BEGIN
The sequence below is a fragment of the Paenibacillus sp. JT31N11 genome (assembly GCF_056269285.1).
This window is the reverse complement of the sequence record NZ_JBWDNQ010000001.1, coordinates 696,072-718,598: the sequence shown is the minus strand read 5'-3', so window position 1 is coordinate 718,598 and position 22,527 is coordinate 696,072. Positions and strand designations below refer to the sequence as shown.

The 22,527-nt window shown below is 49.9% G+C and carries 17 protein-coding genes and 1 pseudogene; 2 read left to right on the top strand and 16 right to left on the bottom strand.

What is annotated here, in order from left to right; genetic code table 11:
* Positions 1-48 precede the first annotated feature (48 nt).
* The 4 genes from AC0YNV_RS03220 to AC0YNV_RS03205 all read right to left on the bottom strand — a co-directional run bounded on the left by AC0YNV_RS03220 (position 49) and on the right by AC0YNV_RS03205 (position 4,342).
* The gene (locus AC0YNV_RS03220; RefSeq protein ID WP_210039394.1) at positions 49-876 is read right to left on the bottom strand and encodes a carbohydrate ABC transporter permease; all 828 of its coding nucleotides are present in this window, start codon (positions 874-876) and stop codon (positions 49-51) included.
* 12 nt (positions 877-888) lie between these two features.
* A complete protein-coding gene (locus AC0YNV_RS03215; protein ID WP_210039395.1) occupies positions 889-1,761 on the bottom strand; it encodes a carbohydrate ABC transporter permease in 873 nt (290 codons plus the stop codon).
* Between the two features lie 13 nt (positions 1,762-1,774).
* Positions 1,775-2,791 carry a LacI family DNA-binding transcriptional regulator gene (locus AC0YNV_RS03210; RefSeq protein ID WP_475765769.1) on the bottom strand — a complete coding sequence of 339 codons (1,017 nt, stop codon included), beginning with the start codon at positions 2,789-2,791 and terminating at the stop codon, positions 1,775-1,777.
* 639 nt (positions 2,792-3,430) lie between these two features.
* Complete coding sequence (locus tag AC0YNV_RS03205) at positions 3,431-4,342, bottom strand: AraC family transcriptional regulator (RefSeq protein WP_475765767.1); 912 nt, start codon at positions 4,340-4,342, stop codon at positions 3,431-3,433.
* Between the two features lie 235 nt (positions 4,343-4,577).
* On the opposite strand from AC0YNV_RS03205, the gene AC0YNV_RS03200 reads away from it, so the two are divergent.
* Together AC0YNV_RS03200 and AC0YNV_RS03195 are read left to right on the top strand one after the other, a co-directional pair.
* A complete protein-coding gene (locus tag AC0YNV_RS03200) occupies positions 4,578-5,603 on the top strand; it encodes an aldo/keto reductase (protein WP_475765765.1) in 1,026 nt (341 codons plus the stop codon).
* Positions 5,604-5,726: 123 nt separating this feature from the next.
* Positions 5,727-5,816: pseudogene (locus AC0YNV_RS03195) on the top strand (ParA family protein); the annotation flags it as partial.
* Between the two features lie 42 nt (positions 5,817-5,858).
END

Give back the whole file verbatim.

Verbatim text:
The sequence below is a fragment of the Paenibacillus sp. JT31N11 genome (assembly GCF_056269285.1).
This window is the reverse complement of the sequence record NZ_JBWDNQ010000001.1, coordinates 696,072-718,598: the sequence shown is the minus strand read 5'-3', so window position 1 is coordinate 718,598 and position 22,527 is coordinate 696,072. Positions and strand designations below refer to the sequence as shown.

The 22,527-nt window shown below is 49.9% G+C and carries 17 protein-coding genes and 1 pseudogene; 2 read left to right on the top strand and 16 right to left on the bottom strand.

What is annotated here, in order from left to right; genetic code table 11:
* Positions 1-48 precede the first annotated feature (48 nt).
* The 4 genes from AC0YNV_RS03220 to AC0YNV_RS03205 all read right to left on the bottom strand — a co-directional run bounded on the left by AC0YNV_RS03220 (position 49) and on the right by AC0YNV_RS03205 (position 4,342).
* The gene (locus AC0YNV_RS03220; RefSeq protein ID WP_210039394.1) at positions 49-876 is read right to left on the bottom strand and encodes a carbohydrate ABC transporter permease; all 828 of its coding nucleotides are present in this window, start codon (positions 874-876) and stop codon (positions 49-51) included.
* 12 nt (positions 877-888) lie between these two features.
* A complete protein-coding gene (locus AC0YNV_RS03215; protein ID WP_210039395.1) occupies positions 889-1,761 on the bottom strand; it encodes a carbohydrate ABC transporter permease in 873 nt (290 codons plus the stop codon).
* Between the two features lie 13 nt (positions 1,762-1,774).
* Positions 1,775-2,791 carry a LacI family DNA-binding transcriptional regulator gene (locus AC0YNV_RS03210; RefSeq protein ID WP_475765769.1) on the bottom strand — a complete coding sequence of 339 codons (1,017 nt, stop codon included), beginning with the start codon at positions 2,789-2,791 and terminating at the stop codon, positions 1,775-1,777.
* 639 nt (positions 2,792-3,430) lie between these two features.
* Complete coding sequence (locus tag AC0YNV_RS03205) at positions 3,431-4,342, bottom strand: AraC family transcriptional regulator (RefSeq protein WP_475765767.1); 912 nt, start codon at positions 4,340-4,342, stop codon at positions 3,431-3,433.
* Between the two features lie 235 nt (positions 4,343-4,577).
* On the opposite strand from AC0YNV_RS03205, the gene AC0YNV_RS03200 reads away from it, so the two are divergent.
* Together AC0YNV_RS03200 and AC0YNV_RS03195 are read left to right on the top strand one after the other, a co-directional pair.
* A complete protein-coding gene (locus tag AC0YNV_RS03200) occupies positions 4,578-5,603 on the top strand; it encodes an aldo/keto reductase (protein WP_475765765.1) in 1,026 nt (341 codons plus the stop codon).
* Positions 5,604-5,726: 123 nt separating this feature from the next.
* Positions 5,727-5,816: pseudogene (locus AC0YNV_RS03195) on the top strand (ParA family protein); the annotation flags it as partial.
* Between the two features lie 42 nt (positions 5,817-5,858).